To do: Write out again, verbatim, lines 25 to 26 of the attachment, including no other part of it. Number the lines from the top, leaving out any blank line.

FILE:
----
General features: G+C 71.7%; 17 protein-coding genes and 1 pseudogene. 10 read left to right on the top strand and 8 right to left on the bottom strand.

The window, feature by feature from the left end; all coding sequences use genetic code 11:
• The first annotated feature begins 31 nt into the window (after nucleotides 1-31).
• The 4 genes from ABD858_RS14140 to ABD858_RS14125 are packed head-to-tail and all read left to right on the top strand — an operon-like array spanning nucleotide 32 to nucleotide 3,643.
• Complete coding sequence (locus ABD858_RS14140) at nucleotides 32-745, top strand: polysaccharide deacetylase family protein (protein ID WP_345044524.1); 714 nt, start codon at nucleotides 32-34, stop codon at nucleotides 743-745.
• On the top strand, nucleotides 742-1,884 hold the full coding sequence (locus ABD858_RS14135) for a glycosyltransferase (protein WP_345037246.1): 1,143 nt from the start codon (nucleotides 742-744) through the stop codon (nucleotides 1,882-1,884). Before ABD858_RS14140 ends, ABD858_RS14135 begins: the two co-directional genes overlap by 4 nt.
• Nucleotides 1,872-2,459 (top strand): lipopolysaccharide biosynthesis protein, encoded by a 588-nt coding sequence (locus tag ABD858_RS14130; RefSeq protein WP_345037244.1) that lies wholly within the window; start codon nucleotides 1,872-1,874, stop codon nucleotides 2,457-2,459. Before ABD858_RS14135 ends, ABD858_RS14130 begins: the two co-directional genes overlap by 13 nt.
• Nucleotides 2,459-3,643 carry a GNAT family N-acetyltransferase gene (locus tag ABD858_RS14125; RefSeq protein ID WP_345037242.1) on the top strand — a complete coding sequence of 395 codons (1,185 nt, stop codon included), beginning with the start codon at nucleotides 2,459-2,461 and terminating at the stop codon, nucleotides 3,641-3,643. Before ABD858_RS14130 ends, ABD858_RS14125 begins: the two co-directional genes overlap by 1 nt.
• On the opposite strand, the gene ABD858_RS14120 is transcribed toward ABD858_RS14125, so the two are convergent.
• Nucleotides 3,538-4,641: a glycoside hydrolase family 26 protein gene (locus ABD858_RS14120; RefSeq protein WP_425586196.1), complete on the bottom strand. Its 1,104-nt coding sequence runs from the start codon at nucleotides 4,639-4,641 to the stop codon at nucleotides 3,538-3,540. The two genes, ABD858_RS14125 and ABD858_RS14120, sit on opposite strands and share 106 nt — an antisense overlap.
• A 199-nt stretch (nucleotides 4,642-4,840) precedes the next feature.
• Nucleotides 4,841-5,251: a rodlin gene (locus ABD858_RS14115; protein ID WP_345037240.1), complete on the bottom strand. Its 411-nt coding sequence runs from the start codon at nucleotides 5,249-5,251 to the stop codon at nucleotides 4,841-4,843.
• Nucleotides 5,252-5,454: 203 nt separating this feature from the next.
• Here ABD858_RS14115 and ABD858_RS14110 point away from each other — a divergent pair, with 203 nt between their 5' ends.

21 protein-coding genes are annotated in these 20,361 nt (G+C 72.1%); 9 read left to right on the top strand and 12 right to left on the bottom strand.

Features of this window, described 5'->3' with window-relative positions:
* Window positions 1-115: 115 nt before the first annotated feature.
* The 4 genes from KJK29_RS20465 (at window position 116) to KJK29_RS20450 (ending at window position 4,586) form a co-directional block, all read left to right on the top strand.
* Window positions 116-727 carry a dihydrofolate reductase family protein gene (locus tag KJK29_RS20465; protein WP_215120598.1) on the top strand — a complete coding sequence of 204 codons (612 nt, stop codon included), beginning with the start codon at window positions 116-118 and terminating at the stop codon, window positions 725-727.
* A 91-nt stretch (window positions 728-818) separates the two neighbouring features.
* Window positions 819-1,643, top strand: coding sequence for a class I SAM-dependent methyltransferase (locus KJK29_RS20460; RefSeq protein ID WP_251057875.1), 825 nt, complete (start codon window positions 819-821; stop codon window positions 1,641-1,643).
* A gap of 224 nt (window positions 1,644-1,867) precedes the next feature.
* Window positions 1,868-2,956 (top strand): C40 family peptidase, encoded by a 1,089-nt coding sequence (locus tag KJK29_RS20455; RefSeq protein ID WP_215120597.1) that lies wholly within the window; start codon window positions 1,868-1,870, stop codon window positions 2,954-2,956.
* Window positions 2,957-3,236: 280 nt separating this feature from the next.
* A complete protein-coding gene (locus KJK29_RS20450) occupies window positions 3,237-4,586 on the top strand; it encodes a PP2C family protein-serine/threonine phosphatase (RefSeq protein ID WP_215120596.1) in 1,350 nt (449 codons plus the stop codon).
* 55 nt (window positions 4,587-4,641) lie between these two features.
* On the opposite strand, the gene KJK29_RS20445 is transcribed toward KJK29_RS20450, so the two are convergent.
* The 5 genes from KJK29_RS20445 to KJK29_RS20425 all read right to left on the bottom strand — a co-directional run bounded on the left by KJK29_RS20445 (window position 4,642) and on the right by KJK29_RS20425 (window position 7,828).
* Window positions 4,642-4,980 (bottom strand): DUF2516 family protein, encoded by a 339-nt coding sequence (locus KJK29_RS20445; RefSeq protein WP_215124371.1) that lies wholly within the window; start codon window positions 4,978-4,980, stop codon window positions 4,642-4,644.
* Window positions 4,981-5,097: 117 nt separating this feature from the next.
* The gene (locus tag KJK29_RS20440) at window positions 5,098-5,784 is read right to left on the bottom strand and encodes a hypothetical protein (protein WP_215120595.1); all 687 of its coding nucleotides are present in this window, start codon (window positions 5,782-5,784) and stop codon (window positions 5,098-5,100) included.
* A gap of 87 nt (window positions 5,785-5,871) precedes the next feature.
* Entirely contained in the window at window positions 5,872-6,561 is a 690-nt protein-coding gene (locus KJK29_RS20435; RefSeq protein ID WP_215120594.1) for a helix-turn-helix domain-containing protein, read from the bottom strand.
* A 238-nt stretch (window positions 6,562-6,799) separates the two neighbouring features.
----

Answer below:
* A complete protein-coding gene (locus KJK29_RS20450) occupies window positions 3,237-4,586 on the top strand; it encodes a PP2C family protein-serine/threonine phosphatase (RefSeq protein ID WP_215120596.1) in 1,350 nt (449 codons plus the stop codon).
* 55 nt (window positions 4,587-4,641) lie between these two features.